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Orchid Water Culture Mold | Are The Dangerous?

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If you have an orchid water culture it is important to know about “what is Orchid water culture mold” and how to prevent them. So, from this article, I have explained how I handle this whenever you come across a situation like that, and I hope it would be useful for all the orchid lovers.

Orchid Water Culture Mold

How to identify orchid water culture mold?

You could identify the orchid mold by its white fuzzy coating. The roots of the orchids would be dark gray or black when the plants suffer with this condition. If you are an orchid lover, you may have come across orchid water culture mold many times. So, if you have a freshly purchased orchid you should avoid snipping the roots off. Instead study the plants for about two weeks’ time and try to learn what kind of roots they have.

So, if you spot any development ( which has started to rot), you could get rid of that velopment from the roots. Further if there is any rotting in the root, you could pinch them off and get rid of the rotten part as well. The remaining root can keep hydrating the plants and don’t try to cut off all roots, your plants may start lacking sufficient roots.

Further if your plants are already developing new roots and if you try to snip off the remaining root parts, it will badly affect the hydration of the plants. So, what I suggest you do is to remove the velomon and keep the root intact as they are. That said, you need to remove the damaged plant roots and leave the remaining roots on the plants so that it can hydrate the plants.

Literally if there are firm healthy roots, you need to leave them as they are so that they can hydrate the plants. For example, if we consider Phalaenopsis orchids , their roots are in water right throughout. That way you can grow these plants in full water pipes. So, if you leave rotten roots on the plants, you could see how the water becomes dirty and discolors.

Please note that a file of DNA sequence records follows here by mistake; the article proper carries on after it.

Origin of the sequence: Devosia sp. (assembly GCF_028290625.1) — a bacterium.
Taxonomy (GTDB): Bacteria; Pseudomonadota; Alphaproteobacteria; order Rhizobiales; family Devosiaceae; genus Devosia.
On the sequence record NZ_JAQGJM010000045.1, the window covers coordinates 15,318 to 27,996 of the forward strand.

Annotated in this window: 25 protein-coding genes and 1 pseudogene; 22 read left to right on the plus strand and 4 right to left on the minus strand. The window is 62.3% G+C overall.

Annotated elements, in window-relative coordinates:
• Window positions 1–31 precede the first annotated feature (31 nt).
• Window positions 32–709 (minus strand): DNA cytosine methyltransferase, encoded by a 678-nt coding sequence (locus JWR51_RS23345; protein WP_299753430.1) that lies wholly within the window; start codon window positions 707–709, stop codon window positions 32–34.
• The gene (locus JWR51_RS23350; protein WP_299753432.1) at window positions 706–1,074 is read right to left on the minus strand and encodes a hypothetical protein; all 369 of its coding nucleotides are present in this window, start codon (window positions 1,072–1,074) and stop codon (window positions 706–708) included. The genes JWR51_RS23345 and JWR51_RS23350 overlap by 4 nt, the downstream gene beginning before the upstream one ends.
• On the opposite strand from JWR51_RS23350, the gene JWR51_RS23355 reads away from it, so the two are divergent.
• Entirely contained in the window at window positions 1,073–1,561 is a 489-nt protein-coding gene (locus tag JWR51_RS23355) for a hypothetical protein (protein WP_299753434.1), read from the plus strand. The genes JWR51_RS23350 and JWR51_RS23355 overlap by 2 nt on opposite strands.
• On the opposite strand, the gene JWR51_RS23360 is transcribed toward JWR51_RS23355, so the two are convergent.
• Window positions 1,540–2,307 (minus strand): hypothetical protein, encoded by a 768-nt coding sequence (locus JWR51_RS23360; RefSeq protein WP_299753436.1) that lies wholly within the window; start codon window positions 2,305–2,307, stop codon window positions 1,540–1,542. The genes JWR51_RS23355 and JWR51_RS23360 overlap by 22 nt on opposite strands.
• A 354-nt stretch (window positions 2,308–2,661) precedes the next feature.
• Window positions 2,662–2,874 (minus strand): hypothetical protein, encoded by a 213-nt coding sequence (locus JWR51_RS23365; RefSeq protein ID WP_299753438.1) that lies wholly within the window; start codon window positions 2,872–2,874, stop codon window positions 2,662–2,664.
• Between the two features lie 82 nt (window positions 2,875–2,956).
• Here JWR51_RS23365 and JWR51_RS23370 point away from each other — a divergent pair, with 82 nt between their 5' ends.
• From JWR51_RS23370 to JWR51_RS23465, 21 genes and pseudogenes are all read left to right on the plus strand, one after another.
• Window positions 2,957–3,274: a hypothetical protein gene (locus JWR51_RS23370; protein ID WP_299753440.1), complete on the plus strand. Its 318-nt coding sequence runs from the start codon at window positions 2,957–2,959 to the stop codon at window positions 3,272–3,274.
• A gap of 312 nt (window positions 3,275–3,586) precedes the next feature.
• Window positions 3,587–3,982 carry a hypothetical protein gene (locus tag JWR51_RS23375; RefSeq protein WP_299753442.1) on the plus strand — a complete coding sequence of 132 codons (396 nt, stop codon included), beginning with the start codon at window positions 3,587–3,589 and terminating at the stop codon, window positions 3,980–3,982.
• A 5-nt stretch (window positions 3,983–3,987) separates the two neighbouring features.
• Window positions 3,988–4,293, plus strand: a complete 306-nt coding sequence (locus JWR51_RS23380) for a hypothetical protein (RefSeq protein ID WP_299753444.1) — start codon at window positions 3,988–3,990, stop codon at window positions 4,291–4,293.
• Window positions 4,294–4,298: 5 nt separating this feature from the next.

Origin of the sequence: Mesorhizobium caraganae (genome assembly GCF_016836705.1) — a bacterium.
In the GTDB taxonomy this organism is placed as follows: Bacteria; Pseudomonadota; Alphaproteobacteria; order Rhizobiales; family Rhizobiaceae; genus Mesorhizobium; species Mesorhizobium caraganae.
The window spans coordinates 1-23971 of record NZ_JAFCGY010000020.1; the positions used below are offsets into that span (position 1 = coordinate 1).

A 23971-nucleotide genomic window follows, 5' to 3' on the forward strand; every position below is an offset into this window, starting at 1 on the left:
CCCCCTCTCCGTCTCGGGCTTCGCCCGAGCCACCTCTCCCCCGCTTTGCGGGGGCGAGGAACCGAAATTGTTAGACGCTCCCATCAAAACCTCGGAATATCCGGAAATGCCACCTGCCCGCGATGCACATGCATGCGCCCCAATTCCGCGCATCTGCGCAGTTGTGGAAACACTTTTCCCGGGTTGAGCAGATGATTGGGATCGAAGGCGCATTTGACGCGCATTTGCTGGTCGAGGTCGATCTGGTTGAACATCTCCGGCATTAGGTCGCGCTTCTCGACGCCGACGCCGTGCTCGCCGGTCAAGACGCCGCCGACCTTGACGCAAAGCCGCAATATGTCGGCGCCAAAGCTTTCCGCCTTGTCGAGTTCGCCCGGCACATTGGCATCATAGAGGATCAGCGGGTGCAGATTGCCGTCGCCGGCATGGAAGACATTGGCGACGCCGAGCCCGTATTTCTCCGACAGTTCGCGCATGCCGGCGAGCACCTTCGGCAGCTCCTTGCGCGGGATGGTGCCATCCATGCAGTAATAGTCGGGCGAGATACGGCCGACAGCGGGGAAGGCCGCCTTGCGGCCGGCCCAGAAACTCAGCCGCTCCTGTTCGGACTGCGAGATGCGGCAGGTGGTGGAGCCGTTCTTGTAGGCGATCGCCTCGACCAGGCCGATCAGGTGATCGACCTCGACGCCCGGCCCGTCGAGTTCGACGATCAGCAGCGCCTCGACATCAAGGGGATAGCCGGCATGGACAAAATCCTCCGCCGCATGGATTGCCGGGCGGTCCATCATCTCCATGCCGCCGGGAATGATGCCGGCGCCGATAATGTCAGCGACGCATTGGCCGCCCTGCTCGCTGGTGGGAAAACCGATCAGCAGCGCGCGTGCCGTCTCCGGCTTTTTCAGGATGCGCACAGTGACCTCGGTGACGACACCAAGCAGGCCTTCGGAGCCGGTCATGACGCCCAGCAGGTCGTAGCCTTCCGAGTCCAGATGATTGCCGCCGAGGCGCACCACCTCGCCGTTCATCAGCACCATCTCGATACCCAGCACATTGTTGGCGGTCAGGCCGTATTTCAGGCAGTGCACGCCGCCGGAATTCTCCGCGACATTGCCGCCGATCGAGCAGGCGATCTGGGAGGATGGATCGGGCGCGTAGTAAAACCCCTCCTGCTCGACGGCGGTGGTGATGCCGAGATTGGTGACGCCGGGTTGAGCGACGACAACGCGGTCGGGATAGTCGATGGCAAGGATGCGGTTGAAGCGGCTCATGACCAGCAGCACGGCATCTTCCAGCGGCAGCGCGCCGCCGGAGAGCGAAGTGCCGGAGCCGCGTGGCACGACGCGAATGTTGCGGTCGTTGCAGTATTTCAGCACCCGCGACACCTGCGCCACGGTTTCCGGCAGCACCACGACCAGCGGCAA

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In addition to that, rotting roots may result in bacterial infections in the specimens too. Hence, you should remove the rotten parts out of water. Literally you should never let those rotten roots sit along with the healthy roots of the plants. Hence why specified the importance of removing the rotten rots from the plants so that it would not lead to adverse effects.

On the other hand, if you have grown the orchids such as Kalia in semi water culture, you do not need to remove old development. In fact, you can leave the roots intact as they are in the specimen. If we consider Kalia orchids for example, they usually have an open root system where the roots are located somewhat far from each other. It will further allow for proper air movement. 

Hence you can leave the root intact as they are in the specimen. Consequently, it would help the pants to stay elevated in the specimen. If you don’t do that, the rhizomes of the plants would sit right on the water as well.

If you adhere to this tip, it will help the plants to stay firm in the water without becoming elevated in the specimen. Overtime, the roots will grow longer and provide support for the plants to stay off the water.

Furthermore, the rotten roots would be exposed to water for a shorter period like 48 hours and it will not create a massive impact on the healthy roots of the plants, and the impact from that could be very minimal. On the other hand, if you have an orchid such as Cat lea, their roots will grow more compact.